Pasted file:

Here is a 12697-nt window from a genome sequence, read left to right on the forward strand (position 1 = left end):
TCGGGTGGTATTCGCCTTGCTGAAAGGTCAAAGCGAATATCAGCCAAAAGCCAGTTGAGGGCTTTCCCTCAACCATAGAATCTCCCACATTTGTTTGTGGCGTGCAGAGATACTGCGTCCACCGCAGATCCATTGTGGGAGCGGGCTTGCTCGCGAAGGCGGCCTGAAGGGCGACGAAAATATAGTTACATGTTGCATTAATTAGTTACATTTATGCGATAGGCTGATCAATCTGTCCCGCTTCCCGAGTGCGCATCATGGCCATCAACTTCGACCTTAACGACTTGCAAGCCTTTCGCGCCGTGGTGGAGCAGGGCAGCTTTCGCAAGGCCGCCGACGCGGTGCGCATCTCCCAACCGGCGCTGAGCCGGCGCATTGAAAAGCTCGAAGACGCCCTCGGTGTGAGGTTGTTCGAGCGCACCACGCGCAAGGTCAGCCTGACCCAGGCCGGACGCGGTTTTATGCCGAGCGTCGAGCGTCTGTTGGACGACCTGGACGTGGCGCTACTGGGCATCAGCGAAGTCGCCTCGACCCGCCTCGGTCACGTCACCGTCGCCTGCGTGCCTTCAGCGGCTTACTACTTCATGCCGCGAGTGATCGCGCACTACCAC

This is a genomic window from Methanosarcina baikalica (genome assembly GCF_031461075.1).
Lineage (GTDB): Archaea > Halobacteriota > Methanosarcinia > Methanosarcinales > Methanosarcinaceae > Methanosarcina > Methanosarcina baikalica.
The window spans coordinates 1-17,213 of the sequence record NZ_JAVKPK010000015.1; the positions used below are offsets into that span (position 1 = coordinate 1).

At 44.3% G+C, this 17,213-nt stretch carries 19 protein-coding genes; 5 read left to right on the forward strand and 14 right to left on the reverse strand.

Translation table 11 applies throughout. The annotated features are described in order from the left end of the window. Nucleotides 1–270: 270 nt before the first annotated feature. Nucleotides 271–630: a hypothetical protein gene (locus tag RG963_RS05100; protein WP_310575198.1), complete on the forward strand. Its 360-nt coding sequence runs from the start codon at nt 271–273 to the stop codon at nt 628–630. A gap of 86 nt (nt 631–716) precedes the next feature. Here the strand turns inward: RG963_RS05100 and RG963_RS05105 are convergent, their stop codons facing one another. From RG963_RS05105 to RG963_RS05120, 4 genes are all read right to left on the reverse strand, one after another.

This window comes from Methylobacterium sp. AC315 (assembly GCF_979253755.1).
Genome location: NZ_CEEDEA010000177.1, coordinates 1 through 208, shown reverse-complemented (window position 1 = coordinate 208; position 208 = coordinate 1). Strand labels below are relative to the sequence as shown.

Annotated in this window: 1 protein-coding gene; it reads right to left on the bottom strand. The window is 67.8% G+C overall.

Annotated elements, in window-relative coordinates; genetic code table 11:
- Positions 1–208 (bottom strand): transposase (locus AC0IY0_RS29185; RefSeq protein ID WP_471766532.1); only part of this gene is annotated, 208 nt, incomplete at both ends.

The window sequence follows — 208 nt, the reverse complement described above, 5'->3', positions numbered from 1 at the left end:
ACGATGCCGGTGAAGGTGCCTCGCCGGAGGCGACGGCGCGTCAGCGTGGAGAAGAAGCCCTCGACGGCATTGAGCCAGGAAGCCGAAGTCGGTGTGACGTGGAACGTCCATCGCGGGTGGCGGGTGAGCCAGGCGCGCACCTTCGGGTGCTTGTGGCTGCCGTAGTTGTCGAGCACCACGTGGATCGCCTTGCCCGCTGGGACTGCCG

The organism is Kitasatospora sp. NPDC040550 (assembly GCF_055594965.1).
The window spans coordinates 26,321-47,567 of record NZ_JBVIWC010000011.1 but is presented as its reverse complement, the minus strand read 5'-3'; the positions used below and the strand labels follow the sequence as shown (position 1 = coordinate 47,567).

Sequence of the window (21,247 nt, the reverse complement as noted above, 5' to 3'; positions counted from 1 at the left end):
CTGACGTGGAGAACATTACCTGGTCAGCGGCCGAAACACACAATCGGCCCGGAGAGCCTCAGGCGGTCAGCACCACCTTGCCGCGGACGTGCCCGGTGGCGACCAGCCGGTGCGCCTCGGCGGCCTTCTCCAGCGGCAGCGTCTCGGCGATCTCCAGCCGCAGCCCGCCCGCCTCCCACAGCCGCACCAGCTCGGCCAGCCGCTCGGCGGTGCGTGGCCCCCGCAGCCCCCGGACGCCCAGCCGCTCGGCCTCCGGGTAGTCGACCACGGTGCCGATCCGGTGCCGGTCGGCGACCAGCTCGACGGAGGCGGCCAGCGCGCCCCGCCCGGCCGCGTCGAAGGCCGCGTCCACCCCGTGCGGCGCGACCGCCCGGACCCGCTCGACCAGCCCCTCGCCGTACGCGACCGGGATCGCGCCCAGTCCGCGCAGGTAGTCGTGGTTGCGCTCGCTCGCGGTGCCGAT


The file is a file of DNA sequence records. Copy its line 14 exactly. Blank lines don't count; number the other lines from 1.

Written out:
ACGATGCCGGTGAAGGTGCCTCGCCGGAGGCGACGGCGCGTCAGCGTGGAGAAGAAGCCCTCGACGGCATTGAGCCAGGAAGCCGAAGTCGGTGTGACGTGGAACGTCCATCGCGGGTGGCGGGTGAGCCAGGCGCGCACCTTCGGGTGCTTGTGGCTGCCGTAGTTGTCGAGCACCACGTGGATCGCCTTGCCCGCTGGGACTGCCG